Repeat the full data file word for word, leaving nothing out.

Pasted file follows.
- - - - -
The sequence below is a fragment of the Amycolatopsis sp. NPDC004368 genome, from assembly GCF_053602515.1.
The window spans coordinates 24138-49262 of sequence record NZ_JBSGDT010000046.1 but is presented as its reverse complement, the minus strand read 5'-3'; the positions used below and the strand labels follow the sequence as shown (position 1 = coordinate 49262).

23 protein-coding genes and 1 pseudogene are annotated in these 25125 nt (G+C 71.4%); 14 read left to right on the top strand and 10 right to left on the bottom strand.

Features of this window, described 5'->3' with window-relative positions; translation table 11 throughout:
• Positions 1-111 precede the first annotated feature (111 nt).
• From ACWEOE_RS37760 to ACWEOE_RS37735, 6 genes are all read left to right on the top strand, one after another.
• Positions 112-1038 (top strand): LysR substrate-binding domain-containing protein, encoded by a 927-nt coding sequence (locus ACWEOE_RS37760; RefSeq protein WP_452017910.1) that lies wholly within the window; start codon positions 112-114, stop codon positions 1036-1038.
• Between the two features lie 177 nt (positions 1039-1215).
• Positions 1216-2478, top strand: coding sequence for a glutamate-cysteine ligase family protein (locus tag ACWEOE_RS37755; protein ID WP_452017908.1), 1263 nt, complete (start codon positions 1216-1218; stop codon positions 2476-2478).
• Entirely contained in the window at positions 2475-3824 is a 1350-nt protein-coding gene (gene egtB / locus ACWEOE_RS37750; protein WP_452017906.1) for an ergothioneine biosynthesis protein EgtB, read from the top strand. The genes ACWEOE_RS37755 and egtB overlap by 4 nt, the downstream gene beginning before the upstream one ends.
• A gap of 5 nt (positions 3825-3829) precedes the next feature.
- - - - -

The sequence below is a fragment of the Amycolatopsis sp. NPDC004368 genome, from assembly GCF_053602515.1.
The window spans coordinates 24138-49262 of sequence record NZ_JBSGDT010000046.1 but is presented as its reverse complement, the minus strand read 5'-3'; the positions used below and the strand labels follow the sequence as shown (position 1 = coordinate 49262).

23 protein-coding genes and 1 pseudogene are annotated in these 25125 nt (G+C 71.4%); 14 read left to right on the top strand and 10 right to left on the bottom strand.

Features of this window, described 5'->3' with window-relative positions; translation table 11 throughout:
• Positions 1-111 precede the first annotated feature (111 nt).
• From ACWEOE_RS37760 to ACWEOE_RS37735, 6 genes are all read left to right on the top strand, one after another.
• Positions 112-1038 (top strand): LysR substrate-binding domain-containing protein, encoded by a 927-nt coding sequence (locus ACWEOE_RS37760; RefSeq protein WP_452017910.1) that lies wholly within the window; start codon positions 112-114, stop codon positions 1036-1038.
• Between the two features lie 177 nt (positions 1039-1215).
• Positions 1216-2478, top strand: coding sequence for a glutamate-cysteine ligase family protein (locus tag ACWEOE_RS37755; protein ID WP_452017908.1), 1263 nt, complete (start codon positions 1216-1218; stop codon positions 2476-2478).
• Entirely contained in the window at positions 2475-3824 is a 1350-nt protein-coding gene (gene egtB / locus ACWEOE_RS37750; protein WP_452017906.1) for an ergothioneine biosynthesis protein EgtB, read from the top strand. The genes ACWEOE_RS37755 and egtB overlap by 4 nt, the downstream gene beginning before the upstream one ends.
• A gap of 5 nt (positions 3825-3829) precedes the next feature.